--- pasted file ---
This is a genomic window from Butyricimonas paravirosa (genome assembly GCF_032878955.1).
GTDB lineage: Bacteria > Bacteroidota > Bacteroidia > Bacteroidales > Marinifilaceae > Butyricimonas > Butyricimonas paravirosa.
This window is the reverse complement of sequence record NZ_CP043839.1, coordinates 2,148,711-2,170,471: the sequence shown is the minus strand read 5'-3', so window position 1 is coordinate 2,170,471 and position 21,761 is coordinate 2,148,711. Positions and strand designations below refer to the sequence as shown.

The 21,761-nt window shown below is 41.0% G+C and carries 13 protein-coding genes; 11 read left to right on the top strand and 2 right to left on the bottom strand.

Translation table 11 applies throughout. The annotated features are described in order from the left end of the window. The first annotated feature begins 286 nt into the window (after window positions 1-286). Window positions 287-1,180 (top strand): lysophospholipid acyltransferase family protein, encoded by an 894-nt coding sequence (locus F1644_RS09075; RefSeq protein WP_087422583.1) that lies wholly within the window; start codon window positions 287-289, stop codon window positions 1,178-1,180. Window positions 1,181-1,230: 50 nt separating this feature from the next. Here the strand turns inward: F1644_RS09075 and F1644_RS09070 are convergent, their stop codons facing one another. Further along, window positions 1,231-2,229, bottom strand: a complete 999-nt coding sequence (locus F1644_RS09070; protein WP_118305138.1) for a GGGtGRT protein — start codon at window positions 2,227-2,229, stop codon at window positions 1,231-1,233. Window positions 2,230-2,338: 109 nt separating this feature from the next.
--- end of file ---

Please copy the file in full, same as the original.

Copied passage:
This is a genomic window from Butyricimonas paravirosa (genome assembly GCF_032878955.1).
GTDB lineage: Bacteria > Bacteroidota > Bacteroidia > Bacteroidales > Marinifilaceae > Butyricimonas > Butyricimonas paravirosa.
This window is the reverse complement of sequence record NZ_CP043839.1, coordinates 2,148,711-2,170,471: the sequence shown is the minus strand read 5'-3', so window position 1 is coordinate 2,170,471 and position 21,761 is coordinate 2,148,711. Positions and strand designations below refer to the sequence as shown.

The 21,761-nt window shown below is 41.0% G+C and carries 13 protein-coding genes; 11 read left to right on the top strand and 2 right to left on the bottom strand.

Translation table 11 applies throughout. The annotated features are described in order from the left end of the window. The first annotated feature begins 286 nt into the window (after window positions 1-286). Window positions 287-1,180 (top strand): lysophospholipid acyltransferase family protein, encoded by an 894-nt coding sequence (locus F1644_RS09075; RefSeq protein WP_087422583.1) that lies wholly within the window; start codon window positions 287-289, stop codon window positions 1,178-1,180. Window positions 1,181-1,230: 50 nt separating this feature from the next. Here the strand turns inward: F1644_RS09075 and F1644_RS09070 are convergent, their stop codons facing one another. Further along, window positions 1,231-2,229, bottom strand: a complete 999-nt coding sequence (locus F1644_RS09070; protein WP_118305138.1) for a GGGtGRT protein — start codon at window positions 2,227-2,229, stop codon at window positions 1,231-1,233. Window positions 2,230-2,338: 109 nt separating this feature from the next.